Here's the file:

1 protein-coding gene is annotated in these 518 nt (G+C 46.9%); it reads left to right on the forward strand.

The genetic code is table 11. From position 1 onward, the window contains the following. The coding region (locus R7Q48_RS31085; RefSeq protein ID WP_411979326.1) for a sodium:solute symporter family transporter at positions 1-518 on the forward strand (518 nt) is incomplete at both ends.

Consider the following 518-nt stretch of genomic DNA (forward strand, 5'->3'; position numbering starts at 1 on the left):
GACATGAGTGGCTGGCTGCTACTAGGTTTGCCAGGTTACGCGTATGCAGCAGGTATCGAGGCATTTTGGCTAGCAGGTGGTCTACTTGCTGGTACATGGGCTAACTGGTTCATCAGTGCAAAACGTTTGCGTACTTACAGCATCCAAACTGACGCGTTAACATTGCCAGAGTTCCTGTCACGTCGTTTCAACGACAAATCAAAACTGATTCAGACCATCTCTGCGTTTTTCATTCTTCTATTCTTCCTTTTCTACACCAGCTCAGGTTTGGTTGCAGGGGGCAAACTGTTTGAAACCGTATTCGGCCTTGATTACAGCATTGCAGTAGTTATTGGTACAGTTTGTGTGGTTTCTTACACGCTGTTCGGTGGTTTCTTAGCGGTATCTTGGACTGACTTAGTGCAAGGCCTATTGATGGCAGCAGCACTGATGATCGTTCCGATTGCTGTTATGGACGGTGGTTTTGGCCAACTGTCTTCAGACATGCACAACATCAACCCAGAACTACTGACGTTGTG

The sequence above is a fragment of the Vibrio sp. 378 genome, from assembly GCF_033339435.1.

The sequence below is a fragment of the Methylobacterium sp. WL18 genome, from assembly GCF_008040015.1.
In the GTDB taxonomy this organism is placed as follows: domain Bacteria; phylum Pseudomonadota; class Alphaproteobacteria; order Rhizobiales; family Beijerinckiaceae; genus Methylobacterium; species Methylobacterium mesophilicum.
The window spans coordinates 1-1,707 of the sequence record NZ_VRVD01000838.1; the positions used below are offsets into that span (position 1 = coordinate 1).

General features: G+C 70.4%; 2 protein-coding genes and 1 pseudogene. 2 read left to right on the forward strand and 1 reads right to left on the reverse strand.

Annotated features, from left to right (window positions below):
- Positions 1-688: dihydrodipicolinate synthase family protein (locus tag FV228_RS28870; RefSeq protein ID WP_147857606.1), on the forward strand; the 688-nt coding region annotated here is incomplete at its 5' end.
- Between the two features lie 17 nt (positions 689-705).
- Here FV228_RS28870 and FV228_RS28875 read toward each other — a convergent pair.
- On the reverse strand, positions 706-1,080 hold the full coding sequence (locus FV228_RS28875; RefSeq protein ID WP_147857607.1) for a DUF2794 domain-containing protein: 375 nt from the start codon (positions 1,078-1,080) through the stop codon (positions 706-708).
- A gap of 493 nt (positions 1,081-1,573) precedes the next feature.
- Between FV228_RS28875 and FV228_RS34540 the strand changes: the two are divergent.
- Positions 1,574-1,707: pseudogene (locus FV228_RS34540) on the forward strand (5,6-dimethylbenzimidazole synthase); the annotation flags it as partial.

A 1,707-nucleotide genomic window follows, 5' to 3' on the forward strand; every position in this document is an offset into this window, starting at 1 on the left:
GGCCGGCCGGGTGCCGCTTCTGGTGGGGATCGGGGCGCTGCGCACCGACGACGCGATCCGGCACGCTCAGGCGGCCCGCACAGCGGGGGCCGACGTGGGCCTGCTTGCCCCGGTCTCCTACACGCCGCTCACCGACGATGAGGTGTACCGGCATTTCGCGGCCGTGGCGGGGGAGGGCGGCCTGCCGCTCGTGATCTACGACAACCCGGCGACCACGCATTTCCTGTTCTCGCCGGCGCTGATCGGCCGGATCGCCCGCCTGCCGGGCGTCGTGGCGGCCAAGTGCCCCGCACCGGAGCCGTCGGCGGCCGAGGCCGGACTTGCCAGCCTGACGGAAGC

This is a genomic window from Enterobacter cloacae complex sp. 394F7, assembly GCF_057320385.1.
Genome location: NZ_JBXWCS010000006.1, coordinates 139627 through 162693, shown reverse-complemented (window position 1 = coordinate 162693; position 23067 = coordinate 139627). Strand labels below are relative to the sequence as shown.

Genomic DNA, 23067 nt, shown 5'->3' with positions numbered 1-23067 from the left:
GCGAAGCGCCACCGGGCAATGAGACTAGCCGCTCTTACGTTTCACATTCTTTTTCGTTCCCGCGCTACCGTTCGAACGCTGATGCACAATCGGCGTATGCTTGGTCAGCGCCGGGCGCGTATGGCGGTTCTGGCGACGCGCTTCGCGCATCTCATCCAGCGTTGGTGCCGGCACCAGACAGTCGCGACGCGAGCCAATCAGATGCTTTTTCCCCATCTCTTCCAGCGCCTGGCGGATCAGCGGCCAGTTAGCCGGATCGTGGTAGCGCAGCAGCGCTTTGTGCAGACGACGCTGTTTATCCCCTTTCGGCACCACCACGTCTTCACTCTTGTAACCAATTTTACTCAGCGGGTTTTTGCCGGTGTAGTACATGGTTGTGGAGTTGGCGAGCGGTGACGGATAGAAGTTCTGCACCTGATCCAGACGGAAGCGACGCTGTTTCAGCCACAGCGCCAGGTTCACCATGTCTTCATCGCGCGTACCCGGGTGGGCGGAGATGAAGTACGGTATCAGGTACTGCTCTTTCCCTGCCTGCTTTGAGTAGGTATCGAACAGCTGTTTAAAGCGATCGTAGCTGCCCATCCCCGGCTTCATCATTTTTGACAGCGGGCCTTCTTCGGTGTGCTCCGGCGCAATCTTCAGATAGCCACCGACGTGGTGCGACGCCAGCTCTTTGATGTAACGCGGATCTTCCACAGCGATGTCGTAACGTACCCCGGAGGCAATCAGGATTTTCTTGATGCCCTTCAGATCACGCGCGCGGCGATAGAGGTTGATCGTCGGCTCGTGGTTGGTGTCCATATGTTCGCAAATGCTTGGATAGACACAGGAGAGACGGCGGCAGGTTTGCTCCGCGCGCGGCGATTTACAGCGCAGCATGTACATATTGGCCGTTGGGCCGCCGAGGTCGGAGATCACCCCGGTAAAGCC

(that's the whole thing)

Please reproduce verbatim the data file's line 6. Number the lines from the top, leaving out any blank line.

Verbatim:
The sequence below is a fragment of the Methylobacterium sp. WL18 genome, from assembly GCF_008040015.1.